Upon further description of these zones, Burgess finds that zone II, inhabited primarily by immigrants, is an area of deterioration where slums and poverty and “underworlds of crime and vice” have taken hold. It is in this zone that effects of mobility can be clearly seen. The primary reason for this is a rapid influx of immigrants in zone II, causing current residents to expand into zone III, and zone III residents to move outward to zone IV, and so on. Rapid expansion can create disequilibrium in individuals as well as within the social system. As echoed by his partner, Robert Ezra Park, rapid “invasion”, can create disequilibrium in the social system leading to social disorganization. Individuals also experience conflict when reorganized into a new class, culture, or recreational group. Burgess says maybe because we can’t adjust to having two sets of conduct expectations, the old and the new.

 

Robert Ezra Park “Human Ecology”

Robert Ezra Park’s major sociological contribution was human ecology, which related Darwins’ “web of life” in natural ecology to the human social system. Park found many transferable properties from plant and animal relationships to the relationship among individuals in a community. Park points out three essential characteristics of a community: a population that is organized by territories, rooted in the soil it occupies, and individual units foster a symbiotic interdependence.  Competition of the community regulates number and preserves the balance between competitors.

Numbers must be regulated as a community is placed under a great deal of stress when the numbers of community members exceeds the amount of resources available. This disequilibrium is usually a product of a change such as famine, disease, or war, and can even destroy a community. Park demonstrates such disequilibrium, and the extent to which competition restores the communal equilibrium, in presenting the 1892 infestation of boll weevils across the Mexican border in Texas, which devastated cotton fields across the US. This beetle infestation presented enough disequilibrium between resources and people that, as Park states, it gave rise to “changes in the organization of the industry long overdue” and, through competition for farmers to survive, expedited the migration of African American farmers to northern cities.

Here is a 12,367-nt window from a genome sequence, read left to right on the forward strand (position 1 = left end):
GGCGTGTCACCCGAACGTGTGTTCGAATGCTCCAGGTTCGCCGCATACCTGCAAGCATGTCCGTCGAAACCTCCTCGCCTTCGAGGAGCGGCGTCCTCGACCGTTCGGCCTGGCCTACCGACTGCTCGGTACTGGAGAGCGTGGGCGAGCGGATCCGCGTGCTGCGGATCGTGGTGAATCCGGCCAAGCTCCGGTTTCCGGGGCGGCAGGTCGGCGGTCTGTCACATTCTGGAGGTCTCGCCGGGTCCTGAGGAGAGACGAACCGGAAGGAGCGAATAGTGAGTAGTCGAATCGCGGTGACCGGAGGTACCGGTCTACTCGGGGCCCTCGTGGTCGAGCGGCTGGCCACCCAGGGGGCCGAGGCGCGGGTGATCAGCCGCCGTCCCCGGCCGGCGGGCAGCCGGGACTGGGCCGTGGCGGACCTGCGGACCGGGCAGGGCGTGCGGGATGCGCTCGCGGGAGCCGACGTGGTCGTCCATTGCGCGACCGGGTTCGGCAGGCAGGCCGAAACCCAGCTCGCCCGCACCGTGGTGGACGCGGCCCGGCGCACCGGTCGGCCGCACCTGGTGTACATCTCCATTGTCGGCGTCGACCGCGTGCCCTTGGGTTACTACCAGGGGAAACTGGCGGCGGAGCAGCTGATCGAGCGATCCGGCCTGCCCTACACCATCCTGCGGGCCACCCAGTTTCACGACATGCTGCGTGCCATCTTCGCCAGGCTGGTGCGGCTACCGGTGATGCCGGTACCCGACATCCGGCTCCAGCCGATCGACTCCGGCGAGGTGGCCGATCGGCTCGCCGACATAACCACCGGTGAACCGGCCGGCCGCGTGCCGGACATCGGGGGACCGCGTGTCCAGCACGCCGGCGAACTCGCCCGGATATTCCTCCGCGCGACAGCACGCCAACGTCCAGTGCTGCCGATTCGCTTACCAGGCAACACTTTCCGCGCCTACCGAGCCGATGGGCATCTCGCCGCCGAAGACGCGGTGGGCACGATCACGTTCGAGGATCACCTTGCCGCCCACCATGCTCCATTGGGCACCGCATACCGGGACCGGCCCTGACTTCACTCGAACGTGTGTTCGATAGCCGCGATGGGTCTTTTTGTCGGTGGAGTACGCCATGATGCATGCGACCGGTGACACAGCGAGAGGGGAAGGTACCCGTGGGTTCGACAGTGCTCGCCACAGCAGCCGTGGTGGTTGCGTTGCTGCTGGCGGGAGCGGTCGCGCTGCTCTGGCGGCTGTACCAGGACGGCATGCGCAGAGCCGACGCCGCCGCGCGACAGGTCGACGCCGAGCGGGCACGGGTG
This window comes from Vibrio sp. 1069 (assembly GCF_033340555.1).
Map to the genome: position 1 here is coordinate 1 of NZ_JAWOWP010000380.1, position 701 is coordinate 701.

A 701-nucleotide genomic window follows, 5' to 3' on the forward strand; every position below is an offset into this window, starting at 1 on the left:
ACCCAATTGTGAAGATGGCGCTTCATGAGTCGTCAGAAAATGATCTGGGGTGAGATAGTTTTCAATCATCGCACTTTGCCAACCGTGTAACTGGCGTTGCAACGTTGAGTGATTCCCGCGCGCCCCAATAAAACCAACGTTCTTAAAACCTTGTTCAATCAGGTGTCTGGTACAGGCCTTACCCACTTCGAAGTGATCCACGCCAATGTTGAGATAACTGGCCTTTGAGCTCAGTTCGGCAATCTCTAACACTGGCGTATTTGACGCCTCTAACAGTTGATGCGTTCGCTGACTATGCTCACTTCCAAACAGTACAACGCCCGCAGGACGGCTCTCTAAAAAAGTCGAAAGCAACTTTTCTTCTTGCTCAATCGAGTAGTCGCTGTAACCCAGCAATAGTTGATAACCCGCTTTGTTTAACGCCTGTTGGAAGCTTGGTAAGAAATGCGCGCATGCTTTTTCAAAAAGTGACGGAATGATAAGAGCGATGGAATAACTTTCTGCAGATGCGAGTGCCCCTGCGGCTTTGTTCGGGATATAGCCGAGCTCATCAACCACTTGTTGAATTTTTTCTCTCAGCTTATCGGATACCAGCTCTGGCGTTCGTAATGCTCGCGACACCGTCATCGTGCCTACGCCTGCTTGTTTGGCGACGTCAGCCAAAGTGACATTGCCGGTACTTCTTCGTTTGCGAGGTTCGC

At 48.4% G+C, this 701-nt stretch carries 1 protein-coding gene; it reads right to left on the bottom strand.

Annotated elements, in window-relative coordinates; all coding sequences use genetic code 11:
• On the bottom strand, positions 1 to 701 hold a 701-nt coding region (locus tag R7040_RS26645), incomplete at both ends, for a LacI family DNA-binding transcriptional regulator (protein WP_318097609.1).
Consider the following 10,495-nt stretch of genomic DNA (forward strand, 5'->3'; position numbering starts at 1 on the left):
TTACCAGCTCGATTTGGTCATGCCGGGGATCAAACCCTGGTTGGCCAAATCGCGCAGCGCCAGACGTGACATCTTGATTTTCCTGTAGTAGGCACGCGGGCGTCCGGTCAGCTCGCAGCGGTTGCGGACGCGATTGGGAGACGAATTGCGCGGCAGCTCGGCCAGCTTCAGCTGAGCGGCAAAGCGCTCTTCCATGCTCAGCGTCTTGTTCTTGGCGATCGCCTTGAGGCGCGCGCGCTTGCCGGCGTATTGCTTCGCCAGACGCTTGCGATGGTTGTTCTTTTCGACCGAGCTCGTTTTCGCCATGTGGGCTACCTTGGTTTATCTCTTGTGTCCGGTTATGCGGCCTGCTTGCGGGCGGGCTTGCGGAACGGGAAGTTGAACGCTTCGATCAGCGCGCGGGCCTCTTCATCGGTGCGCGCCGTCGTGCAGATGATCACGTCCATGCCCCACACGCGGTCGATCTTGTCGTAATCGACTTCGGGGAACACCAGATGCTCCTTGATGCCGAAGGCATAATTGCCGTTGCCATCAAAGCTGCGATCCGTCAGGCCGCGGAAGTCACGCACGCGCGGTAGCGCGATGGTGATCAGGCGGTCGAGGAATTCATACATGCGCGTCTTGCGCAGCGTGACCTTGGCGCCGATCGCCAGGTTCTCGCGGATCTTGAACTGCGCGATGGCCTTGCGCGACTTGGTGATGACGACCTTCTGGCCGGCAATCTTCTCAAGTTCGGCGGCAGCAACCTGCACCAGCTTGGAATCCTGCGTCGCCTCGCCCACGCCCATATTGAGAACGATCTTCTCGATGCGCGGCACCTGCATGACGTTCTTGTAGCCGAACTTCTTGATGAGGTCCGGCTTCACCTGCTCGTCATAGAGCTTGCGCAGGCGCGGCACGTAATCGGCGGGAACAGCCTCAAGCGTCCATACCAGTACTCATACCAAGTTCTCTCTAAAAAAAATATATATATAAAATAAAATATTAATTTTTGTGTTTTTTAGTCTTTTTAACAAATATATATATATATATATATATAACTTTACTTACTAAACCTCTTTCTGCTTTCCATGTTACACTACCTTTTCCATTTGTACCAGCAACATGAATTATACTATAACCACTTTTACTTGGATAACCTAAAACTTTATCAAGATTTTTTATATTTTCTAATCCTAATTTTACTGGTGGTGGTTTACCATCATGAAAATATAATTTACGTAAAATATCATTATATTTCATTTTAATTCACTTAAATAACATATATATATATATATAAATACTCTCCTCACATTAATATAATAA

Competition also controls the balance within the community through two ecological principles: dominance and succession. The principle of dominance tends to construct communities spatially, through its relative location to industries and commercial institutions. Park states that the dominant areas in any community are usually the locations with highest land values, which are typically in the central shopping and banking districts. From these points, the land values decline, and through competition, these values begin to influence locations of neighborhoods, businesses and social institutions. This dominance of land use causes the community to move through stages of succession where stable equilibrium can be realized. This societal developmental process is cyclical and organized on two levels; biotic and cultural.

The biotic, or symbiotic, level is established through competition, while cultural is established through communication and consensus. Park argues that the economic and territorial competition among individuals creates an economic interdependence among them, thus creating a symbiotic relationship. This competition is unrestricted and an important part of uniting individuals because of the interdependence created. The cultural level is achieved through mores, customs and traditions that create a sense of common purpose among individuals. This level is more restrictive and individuals are not as free to compete.

Park acknowledges that society develops through more than just the ecological level. He recognizes an economic, political and moral order, arranged in a hierarchical pyramid structure where the ecological order serves as the foundation and the moral order at the top. He argues that the ties which hold a society together are “physical and vital rather than customary and moral”. I believe Park is arguing that our economic dependence on each other is more important than our personal relationships.